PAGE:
The download bomb trick involves hundreds of thousands of downloads that eventually trigger the freezing of your browser on a particular webpage. Scammers and hackers along with fake tech support pages have been using this technique for years to freeze users’ browsers and force them to call tech support in order to get help.
According to recent news, it looks that the exploit is back and it’s affecting major browsers such s Google Chrome, Opera, Mozilla Firefox and more. On the other hand, the download bomb doesn’t seem to be affecting Microsoft Edge and Internet Explorer.
Microsoft Edge and Internet Explorer remain unaffected
Meanwhile, Google eventually confirmed that it managed to resolve the issue, but the latest version 67 update of Chrome opened the loophole all over again. Bleeping Computer ran a few tests on various browsers, and the results showed that all of them froze except Microsoft Edge and Internet Explorer. “This is broken again in 67.0.3396.87,” said the user who spotted the problem. “[I] stumbled upon this issue by a malicious redirect to a scam site that froze my browser,” via Bleeping Computer.
Fix browser freezes caused by malware
In case you want to be secure while surfing the internet, you will need to get a full-dedicated tool to secure your network. Install now Cyberghost VPN and secure yourself. It protects your PC from attacks while browsing, masks your IP address and blocks all unwanted access.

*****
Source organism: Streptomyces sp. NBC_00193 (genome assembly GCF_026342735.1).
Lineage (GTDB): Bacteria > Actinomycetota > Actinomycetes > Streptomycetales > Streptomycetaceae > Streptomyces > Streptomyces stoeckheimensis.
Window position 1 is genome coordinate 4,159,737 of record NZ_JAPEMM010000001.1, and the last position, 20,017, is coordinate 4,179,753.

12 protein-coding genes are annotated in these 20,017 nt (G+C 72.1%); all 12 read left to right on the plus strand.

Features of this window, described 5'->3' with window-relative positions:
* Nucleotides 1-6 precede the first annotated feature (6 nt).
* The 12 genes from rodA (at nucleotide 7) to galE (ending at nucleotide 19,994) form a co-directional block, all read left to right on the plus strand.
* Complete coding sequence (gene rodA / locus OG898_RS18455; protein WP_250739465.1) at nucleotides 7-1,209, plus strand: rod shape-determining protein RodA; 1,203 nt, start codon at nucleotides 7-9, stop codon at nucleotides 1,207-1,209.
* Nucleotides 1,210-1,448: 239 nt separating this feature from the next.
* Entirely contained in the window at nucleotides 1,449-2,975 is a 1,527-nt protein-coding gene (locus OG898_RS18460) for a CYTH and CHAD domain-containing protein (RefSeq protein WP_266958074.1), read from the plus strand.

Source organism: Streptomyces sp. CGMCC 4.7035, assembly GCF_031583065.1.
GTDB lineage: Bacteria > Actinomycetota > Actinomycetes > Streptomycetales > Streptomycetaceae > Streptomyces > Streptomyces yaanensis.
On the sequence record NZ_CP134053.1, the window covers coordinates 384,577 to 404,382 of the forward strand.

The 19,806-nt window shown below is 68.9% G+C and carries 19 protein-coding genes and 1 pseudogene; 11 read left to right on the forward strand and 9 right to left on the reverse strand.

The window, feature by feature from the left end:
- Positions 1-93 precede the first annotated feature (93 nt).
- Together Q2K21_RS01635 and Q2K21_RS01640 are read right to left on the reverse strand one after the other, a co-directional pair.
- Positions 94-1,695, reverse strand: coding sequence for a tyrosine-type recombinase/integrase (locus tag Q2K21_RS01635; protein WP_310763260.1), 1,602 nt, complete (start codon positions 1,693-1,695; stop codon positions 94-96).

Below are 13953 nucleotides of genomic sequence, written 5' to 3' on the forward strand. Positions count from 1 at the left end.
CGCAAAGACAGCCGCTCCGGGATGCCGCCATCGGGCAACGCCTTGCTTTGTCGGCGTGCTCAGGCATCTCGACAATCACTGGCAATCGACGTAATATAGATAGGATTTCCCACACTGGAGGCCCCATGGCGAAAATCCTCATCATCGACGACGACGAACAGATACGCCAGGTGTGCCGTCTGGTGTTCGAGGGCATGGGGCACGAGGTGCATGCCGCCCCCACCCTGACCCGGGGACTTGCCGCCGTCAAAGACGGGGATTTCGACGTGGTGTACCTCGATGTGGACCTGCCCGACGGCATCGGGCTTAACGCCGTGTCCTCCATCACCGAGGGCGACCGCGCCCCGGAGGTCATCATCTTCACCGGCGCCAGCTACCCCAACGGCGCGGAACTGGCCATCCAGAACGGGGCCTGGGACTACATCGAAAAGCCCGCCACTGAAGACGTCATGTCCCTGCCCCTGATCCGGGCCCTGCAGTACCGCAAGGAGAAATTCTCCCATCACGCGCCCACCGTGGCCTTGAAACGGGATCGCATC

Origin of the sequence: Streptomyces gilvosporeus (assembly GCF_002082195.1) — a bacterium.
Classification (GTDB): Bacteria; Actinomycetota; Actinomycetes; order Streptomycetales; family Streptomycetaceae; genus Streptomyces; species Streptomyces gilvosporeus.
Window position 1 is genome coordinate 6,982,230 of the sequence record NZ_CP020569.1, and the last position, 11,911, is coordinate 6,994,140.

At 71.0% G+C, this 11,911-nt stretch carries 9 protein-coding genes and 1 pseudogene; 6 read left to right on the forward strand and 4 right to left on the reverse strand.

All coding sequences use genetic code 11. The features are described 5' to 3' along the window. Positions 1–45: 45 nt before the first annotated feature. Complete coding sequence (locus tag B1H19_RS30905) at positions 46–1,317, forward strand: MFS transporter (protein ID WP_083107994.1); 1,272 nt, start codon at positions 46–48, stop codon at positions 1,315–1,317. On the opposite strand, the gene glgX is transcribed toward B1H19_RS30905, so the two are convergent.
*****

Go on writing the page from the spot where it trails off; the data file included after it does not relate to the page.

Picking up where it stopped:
All users who may come across this issue are advised to close the tab as soon as possible because it’s important to note that the download bomb exploit will only work once the page is completely loaded. Another solution would be to switch to Microsoft Edge or Internet Explorer and browse all day long without any worries that you may come across the download bomb.
Anyway, no matter what, don’t call the number that’s listed on the webpage that gives you trouble because it will connect you to the scammer and you definitely don’t want that. You always have to make sure that you are using the official number that’s listed by your OEM on the User Manual if you ever come across the download bomb and experience its effects on your system.
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